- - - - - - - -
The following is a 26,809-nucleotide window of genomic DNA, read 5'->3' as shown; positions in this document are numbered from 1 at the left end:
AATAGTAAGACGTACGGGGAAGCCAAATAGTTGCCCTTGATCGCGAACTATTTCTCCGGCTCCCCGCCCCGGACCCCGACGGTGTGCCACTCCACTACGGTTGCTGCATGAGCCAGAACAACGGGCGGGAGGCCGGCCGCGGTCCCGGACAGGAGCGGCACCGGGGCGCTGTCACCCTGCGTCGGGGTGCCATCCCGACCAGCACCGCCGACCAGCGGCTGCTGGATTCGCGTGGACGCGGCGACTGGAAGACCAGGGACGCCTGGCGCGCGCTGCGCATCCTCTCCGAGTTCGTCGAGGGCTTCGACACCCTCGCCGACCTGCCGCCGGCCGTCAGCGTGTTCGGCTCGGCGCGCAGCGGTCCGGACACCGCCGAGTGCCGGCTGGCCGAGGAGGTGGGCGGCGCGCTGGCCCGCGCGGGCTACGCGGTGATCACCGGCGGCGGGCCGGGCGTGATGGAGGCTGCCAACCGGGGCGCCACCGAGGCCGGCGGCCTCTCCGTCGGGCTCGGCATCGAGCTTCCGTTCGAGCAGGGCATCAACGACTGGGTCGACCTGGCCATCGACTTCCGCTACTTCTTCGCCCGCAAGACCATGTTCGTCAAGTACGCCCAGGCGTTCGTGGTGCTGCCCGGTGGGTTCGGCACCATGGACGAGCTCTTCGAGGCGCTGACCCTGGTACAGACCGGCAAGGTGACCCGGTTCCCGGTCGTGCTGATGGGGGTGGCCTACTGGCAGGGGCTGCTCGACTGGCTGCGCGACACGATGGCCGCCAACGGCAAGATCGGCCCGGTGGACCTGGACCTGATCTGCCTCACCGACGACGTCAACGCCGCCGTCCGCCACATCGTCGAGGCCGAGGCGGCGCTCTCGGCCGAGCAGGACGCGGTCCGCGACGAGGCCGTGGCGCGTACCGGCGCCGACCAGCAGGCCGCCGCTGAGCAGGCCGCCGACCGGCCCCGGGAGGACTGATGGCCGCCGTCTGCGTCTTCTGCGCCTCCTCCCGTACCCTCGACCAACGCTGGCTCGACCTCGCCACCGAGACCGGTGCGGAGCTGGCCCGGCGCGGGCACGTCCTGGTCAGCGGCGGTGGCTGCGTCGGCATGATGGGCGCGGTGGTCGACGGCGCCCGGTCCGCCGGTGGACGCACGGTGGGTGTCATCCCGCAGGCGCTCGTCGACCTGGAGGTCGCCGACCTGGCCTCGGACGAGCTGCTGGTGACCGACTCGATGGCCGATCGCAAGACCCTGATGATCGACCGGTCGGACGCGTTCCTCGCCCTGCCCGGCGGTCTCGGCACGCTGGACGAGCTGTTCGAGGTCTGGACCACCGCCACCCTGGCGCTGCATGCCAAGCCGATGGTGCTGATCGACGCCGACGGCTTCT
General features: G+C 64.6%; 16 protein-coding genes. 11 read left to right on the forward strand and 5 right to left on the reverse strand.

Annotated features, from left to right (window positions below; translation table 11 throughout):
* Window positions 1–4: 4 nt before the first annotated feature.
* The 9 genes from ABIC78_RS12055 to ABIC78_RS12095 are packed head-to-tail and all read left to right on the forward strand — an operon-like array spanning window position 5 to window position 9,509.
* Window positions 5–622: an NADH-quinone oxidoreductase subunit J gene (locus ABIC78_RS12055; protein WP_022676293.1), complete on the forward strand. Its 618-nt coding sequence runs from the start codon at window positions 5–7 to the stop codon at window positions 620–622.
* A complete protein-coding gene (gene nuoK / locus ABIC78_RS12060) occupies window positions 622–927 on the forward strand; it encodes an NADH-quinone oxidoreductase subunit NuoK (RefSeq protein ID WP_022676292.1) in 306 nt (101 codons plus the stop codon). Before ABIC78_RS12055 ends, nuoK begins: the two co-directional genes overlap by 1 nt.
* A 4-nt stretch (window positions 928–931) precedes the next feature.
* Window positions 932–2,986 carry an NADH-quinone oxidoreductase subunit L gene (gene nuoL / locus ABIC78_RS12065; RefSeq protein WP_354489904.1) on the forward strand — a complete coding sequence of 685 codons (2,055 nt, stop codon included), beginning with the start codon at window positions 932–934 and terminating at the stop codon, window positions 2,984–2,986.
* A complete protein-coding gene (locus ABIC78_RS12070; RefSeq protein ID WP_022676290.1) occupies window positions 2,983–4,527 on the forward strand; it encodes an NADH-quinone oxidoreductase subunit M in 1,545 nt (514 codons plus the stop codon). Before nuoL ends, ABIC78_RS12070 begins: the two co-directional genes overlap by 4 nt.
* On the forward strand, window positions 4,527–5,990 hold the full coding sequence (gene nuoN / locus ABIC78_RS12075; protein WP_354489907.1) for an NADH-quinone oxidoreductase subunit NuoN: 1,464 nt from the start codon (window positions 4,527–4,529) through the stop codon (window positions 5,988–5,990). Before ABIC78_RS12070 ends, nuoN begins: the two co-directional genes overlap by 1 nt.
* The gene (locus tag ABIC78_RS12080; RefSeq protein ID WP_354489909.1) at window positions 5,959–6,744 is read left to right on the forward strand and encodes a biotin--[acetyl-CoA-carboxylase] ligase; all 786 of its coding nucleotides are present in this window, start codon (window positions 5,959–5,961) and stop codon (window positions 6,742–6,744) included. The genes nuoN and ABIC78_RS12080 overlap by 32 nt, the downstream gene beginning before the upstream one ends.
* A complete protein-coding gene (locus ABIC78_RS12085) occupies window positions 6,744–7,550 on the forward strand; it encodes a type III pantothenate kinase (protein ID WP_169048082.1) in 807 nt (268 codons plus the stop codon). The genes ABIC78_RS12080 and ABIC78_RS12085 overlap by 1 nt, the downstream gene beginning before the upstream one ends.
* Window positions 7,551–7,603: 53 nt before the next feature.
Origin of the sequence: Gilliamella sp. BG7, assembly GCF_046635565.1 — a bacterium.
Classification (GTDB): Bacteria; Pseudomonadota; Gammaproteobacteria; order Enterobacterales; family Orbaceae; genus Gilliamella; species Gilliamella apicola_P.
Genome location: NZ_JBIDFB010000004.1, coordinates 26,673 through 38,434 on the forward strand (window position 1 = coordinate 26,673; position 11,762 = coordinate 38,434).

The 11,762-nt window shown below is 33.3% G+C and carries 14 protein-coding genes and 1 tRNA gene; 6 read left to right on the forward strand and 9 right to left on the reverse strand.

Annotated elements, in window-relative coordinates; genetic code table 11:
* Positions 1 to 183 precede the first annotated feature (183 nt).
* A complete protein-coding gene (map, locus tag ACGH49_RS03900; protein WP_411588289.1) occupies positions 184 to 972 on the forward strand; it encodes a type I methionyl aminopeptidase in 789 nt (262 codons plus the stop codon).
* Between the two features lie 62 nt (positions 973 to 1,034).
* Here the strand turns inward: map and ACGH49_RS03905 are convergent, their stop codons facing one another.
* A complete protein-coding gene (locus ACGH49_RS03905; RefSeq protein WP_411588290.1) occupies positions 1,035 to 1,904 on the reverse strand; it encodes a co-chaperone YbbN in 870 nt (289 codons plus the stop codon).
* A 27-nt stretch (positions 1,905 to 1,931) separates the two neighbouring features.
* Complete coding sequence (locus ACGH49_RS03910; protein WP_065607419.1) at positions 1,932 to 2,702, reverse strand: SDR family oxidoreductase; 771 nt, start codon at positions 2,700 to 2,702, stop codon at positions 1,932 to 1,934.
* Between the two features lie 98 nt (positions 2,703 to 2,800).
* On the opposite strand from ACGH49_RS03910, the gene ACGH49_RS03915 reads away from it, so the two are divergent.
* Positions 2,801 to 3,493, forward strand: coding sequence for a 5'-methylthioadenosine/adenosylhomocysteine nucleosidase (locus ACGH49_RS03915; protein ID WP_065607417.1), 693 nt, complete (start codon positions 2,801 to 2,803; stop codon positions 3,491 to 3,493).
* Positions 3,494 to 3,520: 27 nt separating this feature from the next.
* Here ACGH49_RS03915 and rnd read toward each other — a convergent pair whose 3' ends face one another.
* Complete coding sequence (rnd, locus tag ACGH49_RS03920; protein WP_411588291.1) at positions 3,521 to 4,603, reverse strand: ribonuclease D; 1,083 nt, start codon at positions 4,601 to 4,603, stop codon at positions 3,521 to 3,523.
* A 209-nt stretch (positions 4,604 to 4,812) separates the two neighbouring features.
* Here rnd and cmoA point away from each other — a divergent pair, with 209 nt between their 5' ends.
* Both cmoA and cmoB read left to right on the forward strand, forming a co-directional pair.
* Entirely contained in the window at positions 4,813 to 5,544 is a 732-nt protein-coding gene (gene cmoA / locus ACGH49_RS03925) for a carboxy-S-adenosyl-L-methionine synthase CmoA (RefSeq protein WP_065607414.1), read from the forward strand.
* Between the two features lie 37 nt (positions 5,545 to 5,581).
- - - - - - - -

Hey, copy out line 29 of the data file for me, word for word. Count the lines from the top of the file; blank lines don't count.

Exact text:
* On the opposite strand from ACGH49_RS03910, the gene ACGH49_RS03915 reads away from it, so the two are divergent.